Everything you need to know about the terpene β-Caryophyllene
More than a hundred and twenty terpenes are known in the cannabis plant to promote various health benefits. Terpenes can help define the cannabis smell, taste, and outcomes on different strains.
β-Caryophyllene is generally the most common sesquiterpene in cannabis, and the most abundantly produced terpene in Nature (Mediavilla and Steinemann, 1997). Over the last decade, it has gained scientific attention after discovering that it can directly activate cannabinoids receptors (Russo, 2011). Basically, the β-Caryophyllene terpene acts as a cannabinoid.
In this article, we will explore the latest evidence supporting potential Beta-Caryophyllene use and its benefits.
What is Beta-Caryophyllene?
The Terpene Beta-Caryophyllene is present in black pepper, oregano, basil, and many other herbs and spices. Beta-Caryophyllene molecular structure is unique; it is more significant than other terpenes and contains a rare cyclobutene ring not found in any other cannabis terpene.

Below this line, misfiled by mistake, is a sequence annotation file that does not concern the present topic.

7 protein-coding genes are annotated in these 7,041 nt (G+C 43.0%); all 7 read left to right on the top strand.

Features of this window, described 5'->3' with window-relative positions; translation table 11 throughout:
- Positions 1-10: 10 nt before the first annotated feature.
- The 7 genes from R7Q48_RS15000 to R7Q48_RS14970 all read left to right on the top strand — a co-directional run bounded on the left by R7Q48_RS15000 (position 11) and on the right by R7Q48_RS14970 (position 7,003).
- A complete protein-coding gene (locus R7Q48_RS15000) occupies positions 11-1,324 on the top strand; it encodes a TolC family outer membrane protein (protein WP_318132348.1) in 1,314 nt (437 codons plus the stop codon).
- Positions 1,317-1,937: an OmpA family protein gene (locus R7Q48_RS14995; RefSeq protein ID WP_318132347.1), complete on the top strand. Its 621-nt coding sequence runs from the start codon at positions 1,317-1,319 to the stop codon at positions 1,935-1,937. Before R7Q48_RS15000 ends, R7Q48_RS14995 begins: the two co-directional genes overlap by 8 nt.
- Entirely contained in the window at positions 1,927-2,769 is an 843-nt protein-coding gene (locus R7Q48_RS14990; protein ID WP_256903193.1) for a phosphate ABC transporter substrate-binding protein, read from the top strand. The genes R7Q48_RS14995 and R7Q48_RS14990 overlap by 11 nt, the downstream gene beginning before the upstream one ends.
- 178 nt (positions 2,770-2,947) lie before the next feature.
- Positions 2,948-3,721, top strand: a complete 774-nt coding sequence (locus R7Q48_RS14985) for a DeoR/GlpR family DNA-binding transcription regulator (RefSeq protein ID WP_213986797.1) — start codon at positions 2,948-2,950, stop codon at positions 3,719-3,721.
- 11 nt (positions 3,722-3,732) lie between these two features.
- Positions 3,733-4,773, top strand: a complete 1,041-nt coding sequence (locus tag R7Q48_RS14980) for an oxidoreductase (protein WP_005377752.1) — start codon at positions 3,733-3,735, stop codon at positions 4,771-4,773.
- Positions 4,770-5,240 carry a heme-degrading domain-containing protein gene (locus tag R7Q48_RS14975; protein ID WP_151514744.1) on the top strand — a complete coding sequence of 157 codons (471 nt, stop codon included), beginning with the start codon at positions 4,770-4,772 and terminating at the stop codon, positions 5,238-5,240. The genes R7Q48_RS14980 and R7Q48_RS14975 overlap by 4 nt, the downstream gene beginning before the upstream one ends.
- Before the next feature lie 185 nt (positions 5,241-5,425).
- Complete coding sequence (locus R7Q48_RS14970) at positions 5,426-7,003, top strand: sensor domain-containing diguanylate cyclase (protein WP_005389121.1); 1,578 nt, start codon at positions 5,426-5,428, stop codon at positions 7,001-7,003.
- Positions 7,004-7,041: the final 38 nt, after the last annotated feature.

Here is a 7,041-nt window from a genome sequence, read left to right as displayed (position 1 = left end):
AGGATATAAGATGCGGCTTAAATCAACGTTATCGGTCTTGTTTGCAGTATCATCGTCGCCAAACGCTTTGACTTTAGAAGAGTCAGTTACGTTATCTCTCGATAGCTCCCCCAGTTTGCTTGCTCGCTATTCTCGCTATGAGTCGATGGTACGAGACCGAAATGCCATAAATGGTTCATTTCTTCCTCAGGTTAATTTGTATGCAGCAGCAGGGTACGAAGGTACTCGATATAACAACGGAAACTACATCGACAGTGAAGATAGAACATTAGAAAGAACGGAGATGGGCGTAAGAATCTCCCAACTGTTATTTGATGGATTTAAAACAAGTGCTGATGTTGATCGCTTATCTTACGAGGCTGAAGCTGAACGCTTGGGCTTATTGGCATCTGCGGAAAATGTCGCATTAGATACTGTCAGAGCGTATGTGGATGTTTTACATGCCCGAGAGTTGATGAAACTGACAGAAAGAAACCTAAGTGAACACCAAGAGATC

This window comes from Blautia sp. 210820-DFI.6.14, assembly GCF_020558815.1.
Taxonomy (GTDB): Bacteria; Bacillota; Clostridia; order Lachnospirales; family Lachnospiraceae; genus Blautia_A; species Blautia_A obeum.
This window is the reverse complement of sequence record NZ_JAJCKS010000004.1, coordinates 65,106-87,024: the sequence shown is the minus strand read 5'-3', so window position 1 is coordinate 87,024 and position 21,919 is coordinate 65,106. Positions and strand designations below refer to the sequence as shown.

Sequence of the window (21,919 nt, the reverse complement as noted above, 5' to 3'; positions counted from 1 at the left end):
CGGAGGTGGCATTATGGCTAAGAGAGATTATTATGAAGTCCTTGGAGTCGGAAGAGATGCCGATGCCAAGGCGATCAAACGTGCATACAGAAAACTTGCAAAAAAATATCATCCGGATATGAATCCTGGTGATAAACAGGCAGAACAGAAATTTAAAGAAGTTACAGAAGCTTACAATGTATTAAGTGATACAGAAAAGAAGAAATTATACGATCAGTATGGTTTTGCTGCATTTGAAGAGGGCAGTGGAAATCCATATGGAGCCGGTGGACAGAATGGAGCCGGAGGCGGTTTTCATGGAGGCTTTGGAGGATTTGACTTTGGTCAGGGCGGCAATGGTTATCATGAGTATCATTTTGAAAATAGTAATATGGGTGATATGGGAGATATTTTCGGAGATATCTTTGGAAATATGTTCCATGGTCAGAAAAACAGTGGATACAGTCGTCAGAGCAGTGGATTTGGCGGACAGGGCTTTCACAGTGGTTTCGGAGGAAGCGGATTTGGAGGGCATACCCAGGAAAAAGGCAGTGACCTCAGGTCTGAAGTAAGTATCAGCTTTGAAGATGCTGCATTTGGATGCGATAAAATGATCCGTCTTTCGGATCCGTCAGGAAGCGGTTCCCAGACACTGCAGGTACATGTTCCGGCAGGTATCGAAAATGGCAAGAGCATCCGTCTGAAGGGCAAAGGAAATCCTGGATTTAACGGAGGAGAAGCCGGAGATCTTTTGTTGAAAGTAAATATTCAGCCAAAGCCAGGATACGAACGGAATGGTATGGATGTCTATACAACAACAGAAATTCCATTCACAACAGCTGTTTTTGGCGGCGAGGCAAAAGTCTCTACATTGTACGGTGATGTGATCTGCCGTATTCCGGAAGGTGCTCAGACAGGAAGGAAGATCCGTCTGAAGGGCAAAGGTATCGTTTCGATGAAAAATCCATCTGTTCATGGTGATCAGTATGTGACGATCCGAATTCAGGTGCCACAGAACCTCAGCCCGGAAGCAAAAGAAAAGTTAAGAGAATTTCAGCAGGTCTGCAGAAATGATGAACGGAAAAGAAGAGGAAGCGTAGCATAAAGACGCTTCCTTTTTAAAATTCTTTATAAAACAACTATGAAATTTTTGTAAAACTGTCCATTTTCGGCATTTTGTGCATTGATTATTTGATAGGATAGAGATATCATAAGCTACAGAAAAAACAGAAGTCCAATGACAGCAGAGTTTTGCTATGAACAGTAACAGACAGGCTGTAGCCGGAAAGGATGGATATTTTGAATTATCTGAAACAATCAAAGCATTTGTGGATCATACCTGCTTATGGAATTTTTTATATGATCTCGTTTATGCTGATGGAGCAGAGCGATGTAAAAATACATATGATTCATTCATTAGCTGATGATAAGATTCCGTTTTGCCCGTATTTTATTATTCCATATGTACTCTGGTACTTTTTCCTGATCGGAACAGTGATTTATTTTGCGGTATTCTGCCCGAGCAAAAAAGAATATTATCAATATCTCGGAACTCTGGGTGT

CB1 and CB2 receptors are essential in the vast network of receptors in the endocannabinoid system. CB1 receptors are principally located in the brain and central nervous system, while CB2 receptors are found mainly in our peripheral organs. When THC is ingested, it primarily binds to CB1, producing a euphoric effect. Beta-Caryophyllene easily attaches to CB2, meaning it doesn't cause the psychoactive feeling of cannabis while still giving the benefits associated, like reducing inflammation. It is an anti-inflammatory comparable in potency to phenylbutazone (Russo, 2011). As mentioned earlier, its relationship with the endocannabinoid system and its ability to bind to CB2 receptors gives it excellent potential to provide medicinal benefits.